For the subgroup efficacy analyses, comparisons between each baricitinib 4-mg and placebo group were performed across subgroups at 12 weeks using the modified intent-to-treat population, which was defined as all randomized patients who received ≥ 1 dose of the study drug. For the categorical measurements, nonresponder imputation was used in the analysis of patients who received either rescue therapy or discontinued from the study or study treatment. To assess the consistency of baricitinib treatment effect across the subgroups, the interaction between treatment and subgroups was evaluated using the following logistic regression model: treatment group + subgroup + treatment-by-subgroup + study. When the logistic regression sample size requirements were not met (< 5 responders in any of the factors in the model), interaction p value was not assessed.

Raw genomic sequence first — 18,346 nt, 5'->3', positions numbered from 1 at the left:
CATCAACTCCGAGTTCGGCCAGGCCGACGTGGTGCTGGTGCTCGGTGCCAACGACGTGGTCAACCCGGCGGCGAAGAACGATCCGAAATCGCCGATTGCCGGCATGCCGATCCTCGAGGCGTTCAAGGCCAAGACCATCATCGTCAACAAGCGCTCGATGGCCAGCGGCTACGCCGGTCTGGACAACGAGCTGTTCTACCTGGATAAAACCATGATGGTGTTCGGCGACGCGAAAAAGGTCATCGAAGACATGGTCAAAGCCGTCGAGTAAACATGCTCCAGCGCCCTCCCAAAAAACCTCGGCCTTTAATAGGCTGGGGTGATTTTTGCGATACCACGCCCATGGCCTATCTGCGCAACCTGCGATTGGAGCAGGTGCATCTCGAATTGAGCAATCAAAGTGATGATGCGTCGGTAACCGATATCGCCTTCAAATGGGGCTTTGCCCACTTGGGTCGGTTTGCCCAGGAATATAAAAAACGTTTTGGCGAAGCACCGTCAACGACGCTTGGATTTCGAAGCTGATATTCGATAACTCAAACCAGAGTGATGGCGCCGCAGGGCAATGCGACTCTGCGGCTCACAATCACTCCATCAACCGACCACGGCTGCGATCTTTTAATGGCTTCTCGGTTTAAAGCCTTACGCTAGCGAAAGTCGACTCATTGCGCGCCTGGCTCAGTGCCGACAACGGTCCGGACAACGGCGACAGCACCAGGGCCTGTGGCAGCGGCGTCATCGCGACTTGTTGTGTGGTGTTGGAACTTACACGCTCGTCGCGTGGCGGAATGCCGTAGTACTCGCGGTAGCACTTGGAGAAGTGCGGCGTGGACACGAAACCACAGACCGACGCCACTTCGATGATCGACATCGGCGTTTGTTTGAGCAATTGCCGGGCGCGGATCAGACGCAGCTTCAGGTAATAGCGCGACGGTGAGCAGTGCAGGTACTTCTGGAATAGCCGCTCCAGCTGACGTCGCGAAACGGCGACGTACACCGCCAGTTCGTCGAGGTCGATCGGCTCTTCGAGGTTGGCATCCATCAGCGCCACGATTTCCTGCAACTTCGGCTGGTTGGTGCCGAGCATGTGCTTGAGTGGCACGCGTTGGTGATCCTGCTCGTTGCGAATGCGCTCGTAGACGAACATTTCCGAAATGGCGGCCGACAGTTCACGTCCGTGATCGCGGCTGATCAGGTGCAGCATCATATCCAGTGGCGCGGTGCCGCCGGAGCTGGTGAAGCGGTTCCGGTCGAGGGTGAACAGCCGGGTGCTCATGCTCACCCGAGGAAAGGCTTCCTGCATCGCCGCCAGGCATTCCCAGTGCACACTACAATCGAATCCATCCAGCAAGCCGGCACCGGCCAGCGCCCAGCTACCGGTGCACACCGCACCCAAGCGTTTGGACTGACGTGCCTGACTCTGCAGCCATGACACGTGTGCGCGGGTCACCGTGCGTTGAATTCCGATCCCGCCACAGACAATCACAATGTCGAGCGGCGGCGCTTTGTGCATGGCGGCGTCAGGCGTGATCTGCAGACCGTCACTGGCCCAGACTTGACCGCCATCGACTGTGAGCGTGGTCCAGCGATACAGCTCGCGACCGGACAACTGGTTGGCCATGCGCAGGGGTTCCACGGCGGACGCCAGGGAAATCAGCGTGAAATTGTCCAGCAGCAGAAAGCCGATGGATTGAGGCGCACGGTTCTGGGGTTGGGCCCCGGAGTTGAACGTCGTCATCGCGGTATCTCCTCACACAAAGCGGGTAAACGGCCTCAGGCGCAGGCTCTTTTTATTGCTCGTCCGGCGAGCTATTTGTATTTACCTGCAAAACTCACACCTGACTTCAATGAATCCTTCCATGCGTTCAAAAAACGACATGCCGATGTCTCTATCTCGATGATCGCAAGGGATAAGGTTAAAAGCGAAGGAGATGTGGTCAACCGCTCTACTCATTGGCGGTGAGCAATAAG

An interaction p value ≤ 0.10 was considered to be statistically significant. Within a subgroup, odds ratios and 95% confidence intervals were calculated from a logistic regression model as follows: treatment group + study. When the logistic regression sample-size requirements were not met (< 5 responders in any study or treatment), the Cochran–Mantel–Haenszel (CMH) test stratified by study, was applied to generate p values, odds ratios, and 95% confidence intervals of odds ratios. Results are presented for those outcome measures where ≤ 1 subgroup required the CMH test. Response rate 95% confidence intervals are from exact (Clopper–Pearson) method. Interpretation of subgroup interaction analyses that had a p value of ≤ 0.10 began with an examination of the direction (same as or opposite to overall treatment effect) and then the magnitude of the treatment effect across the strata.